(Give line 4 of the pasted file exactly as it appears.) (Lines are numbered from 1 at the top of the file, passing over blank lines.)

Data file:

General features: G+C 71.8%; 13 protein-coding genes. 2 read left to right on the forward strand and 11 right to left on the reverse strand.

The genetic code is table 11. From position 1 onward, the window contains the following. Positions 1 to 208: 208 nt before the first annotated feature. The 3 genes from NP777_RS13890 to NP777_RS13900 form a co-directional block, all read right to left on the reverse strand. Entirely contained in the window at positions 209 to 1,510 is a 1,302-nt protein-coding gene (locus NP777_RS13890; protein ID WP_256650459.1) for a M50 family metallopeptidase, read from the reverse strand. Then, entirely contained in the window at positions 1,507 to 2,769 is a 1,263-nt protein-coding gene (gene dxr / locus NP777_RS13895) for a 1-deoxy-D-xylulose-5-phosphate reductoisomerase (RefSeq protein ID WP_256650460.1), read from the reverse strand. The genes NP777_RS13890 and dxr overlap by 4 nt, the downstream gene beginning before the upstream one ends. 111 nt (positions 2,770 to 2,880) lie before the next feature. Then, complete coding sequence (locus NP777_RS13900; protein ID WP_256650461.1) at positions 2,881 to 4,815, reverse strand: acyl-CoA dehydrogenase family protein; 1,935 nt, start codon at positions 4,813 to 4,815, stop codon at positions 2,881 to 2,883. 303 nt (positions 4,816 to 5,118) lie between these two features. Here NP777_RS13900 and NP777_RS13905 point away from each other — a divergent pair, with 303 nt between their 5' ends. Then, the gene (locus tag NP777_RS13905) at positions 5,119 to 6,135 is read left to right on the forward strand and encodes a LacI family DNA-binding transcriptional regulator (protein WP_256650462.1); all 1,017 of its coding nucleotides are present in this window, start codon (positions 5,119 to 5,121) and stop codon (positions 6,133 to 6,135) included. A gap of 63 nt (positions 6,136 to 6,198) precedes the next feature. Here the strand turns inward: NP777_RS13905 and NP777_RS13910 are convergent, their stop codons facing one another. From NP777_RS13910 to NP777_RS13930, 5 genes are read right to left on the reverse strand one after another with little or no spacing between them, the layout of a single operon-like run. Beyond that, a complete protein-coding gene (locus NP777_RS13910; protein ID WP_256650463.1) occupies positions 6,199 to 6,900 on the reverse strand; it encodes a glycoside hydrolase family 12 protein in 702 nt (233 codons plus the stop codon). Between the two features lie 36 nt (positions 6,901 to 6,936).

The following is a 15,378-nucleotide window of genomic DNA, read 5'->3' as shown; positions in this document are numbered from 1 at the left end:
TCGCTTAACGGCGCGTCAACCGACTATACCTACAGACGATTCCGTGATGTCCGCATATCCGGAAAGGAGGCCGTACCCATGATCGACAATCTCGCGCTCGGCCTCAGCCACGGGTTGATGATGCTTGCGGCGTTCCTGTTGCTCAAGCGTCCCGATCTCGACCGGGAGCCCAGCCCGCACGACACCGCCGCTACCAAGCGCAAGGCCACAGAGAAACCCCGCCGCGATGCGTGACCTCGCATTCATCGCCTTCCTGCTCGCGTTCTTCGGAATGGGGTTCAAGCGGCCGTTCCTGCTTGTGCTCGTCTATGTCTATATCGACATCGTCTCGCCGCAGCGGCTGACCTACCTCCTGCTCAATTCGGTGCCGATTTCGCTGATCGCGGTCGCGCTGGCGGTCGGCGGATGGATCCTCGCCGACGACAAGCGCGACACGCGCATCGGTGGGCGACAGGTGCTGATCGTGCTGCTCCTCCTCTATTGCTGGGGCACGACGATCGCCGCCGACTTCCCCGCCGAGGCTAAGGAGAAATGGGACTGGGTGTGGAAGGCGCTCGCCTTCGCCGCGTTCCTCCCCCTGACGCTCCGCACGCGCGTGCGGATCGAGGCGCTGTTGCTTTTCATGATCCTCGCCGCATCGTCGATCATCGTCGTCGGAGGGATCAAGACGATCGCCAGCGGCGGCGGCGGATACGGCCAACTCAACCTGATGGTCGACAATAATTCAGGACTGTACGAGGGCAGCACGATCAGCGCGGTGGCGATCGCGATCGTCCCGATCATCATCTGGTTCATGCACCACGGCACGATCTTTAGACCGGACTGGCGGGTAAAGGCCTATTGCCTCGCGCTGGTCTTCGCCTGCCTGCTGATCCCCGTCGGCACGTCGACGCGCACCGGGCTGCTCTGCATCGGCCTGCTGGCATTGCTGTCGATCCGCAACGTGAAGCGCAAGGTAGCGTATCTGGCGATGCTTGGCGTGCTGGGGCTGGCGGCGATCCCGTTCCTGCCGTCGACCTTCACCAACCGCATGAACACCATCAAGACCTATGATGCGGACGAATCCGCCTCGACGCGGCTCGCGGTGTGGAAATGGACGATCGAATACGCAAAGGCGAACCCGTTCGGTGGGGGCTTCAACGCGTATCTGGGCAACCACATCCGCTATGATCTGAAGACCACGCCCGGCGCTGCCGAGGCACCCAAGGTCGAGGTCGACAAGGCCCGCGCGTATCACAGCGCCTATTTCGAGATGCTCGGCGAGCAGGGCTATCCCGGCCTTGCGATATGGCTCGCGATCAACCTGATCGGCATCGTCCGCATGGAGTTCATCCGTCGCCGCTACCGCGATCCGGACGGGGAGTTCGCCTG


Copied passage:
TCGCTTAACGGCGCGTCAACCGACTATACCTACAGACGATTCCGTGATGTCCGCATATCCGGAAAGGAGGCCGTACCCATGATCGACAATCTCGCGCTCGGCCTCAGCCACGGGTTGATGATGCTTGCGGCGTTCCTGTTGCTCAAGCGTCCCGATCTCGACCGGGAGCCCAGCCCGCACGACACCGCCGCTACCAAGCGCAAGGCCACAGAGAAACCCCGCCGCGATGCGTGACCTCGCATTCATCGCCTTCCTGCTCGCGTTCTTCGGAATGGGGTTCAAGCGGCCGTTCCTGCTTGTGCTCGTCTATGTCTATATCGACATCGTCTCGCCGCAGCGGCTGACCTACCTCCTGCTCAATTCGGTGCCGATTTCGCTGATCGCGGTCGCGCTGGCGGTCGGCGGATGGATCCTCGCCGACGACAAGCGCGACACGCGCATCGGTGGGCGACAGGTGCTGATCGTGCTGCTCCTCCTCTATTGCTGGGGCACGACGATCGCCGCCGACTTCCCCGCCGAGGCTAAGGAGAAATGGGACTGGGTGTGGAAGGCGCTCGCCTTCGCCGCGTTCCTCCCCCTGACGCTCCGCACGCGCGTGCGGATCGAGGCGCTGTTGCTTTTCATGATCCTCGCCGCATCGTCGATCATCGTCGTCGGAGGGATCAAGACGATCGCCAGCGGCGGCGGCGGATACGGCCAACTCAACCTGATGGTCGACAATAATTCAGGACTGTACGAGGGCAGCACGATCAGCGCGGTGGCGATCGCGATCGTCCCGATCATCATCTGGTTCATGCACCACGGCACGATCTTTAGACCGGACTGGCGGGTAAAGGCCTATTGCCTCGCGCTGGTCTTCGCCTGCCTGCTGATCCCCGTCGGCACGTCGACGCGCACCGGGCTGCTCTGCATCGGCCTGCTGGCATTGCTGTCGATCCGCAACGTGAAGCGCAAGGTAGCGTATCTGGCGATGCTTGGCGTGCTGGGGCTGGCGGCGATCCCGTTCCTGCCGTCGACCTTCACCAACCGCATGAACACCATCAAGACCTATGATGCGGACGAATCCGCCTCGACGCGGCTCGCGGTGTGGAAATGGACGATCGAATACGCAAAGGCGAACCCGTTCGGTGGGGGCTTCAACGCGTATCTGGGCAACCACATCCGCTATGATCTGAAGACCACGCCCGGCGCTGCCGAGGCACCCAAGGTCGAGGTCGACAAGGCCCGCGCGTATCACAGCGCCTATTTCGAGATGCTCGGCGAGCAGGGCTATCCCGGCCTTGCGATATGGCTCGCGATCAACCTGATCGGCATCGTCCGCATGGAGTTCATCCGTCGCCGCTACCGCGATCCGGACGGGGAGTTCGCCTG